Can I begin by correcting the article on this subject of wages (“Councillor outraged by massive pay rise for top staff”, The Daily Advertiser, May 19).
Firstly, the description of “outspoken” councillor is actually incorrect.
Paul Funnell is just actually doing his job.
His job and all the other elected councillors are to do just that! Yes, speak up and say what is of concern or importance.
I am like most in the community, I imagine, I am absolutely disgusted with this wage rise. This must stop!
I don’t care who gave these people the wage increase or why. It must be reversed and corrected to be in line what we, the rest of the community, expect of our servants.
If these people are decent (which I am sure they are) they would reject this, or at the very least have not accepted such a bonus. If this happens here in Wagga, god help wherever else this goes on. Enough is enough!
Scott Chambers, Turvey Park
Benefits of a bill of rights
Father Brendan Lee on Wednesday said a bill of rights, being a list of things we “can” do and have, would mean that we are limited to only what is written (“Aussie bill of rights would be a mistake”).
Likewise, he says the 10 commandments are the better alternative for rights, clearly outlawing what we can't do.
Anything not mentioned would be confusing, unsure, and up for debate.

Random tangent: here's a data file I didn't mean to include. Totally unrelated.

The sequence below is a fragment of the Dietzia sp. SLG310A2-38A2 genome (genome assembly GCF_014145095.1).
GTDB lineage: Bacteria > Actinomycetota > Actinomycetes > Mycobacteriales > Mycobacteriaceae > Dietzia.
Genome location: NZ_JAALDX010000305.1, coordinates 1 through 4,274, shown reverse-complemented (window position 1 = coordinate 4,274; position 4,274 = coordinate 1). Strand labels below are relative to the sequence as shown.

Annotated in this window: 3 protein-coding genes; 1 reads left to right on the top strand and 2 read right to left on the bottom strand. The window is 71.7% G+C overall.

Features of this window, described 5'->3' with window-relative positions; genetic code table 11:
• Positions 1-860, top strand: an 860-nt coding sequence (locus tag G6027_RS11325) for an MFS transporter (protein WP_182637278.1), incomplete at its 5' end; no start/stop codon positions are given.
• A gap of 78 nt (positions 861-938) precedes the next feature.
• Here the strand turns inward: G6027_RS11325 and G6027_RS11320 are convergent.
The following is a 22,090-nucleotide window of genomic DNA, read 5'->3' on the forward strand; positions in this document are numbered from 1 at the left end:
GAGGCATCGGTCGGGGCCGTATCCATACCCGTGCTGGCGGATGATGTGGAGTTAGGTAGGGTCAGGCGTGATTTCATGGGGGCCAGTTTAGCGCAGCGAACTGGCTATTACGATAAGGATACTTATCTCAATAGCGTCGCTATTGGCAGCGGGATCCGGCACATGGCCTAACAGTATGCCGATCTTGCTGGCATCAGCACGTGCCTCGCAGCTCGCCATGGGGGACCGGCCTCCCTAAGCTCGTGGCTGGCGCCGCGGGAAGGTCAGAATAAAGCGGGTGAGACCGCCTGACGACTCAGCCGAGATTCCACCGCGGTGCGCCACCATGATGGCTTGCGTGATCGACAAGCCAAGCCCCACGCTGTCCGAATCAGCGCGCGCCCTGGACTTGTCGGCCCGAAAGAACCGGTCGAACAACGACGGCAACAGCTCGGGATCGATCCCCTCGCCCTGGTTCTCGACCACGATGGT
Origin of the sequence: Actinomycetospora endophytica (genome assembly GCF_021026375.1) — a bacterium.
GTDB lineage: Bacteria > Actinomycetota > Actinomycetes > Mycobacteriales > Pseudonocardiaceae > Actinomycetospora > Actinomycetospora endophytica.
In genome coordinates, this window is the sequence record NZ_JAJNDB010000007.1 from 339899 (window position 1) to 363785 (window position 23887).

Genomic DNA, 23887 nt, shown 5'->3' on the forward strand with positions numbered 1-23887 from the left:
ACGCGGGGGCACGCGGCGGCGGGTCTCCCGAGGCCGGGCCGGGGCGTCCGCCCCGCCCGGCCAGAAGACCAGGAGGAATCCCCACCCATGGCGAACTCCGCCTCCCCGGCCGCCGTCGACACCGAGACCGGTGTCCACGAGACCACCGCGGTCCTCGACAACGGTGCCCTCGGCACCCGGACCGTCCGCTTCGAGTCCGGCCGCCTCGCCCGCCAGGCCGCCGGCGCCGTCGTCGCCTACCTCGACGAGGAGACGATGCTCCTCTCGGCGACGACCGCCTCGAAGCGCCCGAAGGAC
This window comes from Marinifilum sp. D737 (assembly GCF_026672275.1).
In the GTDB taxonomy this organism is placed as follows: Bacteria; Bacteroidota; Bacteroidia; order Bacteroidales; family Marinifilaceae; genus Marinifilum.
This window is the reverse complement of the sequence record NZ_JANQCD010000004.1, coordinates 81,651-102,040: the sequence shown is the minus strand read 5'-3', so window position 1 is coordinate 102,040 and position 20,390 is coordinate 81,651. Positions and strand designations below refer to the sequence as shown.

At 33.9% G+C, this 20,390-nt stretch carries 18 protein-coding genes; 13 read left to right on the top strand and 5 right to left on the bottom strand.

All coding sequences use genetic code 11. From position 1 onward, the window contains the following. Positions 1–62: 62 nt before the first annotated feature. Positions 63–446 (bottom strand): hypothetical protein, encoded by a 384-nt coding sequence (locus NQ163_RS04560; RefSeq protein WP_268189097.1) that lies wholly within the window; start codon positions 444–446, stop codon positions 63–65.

But we already have a list of commandments for what we can't do. The Criminal Code Act 1995 clearly lists what isn't allowed in Australia. So that's a solved problem.
The purpose of a bill of rights isn't to outline the only things protected, it's to guarantee that a very important shortlist is protected. These are important, as it means measures from governments, companies or people that don't directly breach a law can be brought to question. A bill of rights would enshrine the right to shelter and safety.
It would mean we could question policies to reduce welfare, community housing, support networks as potential rights violations instead of just disagreeing with the move.
It gives strength back to the individual, to know that they are fundamentally protected in certain ways, instead of weakening their position, telling them what they can't do.
Phil Boyd, Wagga
One of our darkest hours
I totally agree with Jenny Moxham's letter in The Daily Advertiser (“Has to be a better option”, May 21).
At the weekend, the Minister for Agriculture, David Littleproud, was in Qatar and Kuwait kowtowing to countries that show no interest in the lives of the animals they are slaughtering in their millions.
Our powers that be, including Malcolm Turnbull, who has been deathly silent since April 10 when this travesty erupted.
Oh, of course, elections are looming!
The former CEO of the Australian Livestock Exporters Council, Alison Penfold, is now working in Mr Littleproud's office as a policy adviser and has been involved in guiding his response.
Surely a biased conflict of interest?
The burgeoning middle class in participating countries will never be satisfied, and the unsustainable animal industry is destroying our country ecologically and morally.
Future generations will view this historically as our darkest hours of animal cruelty.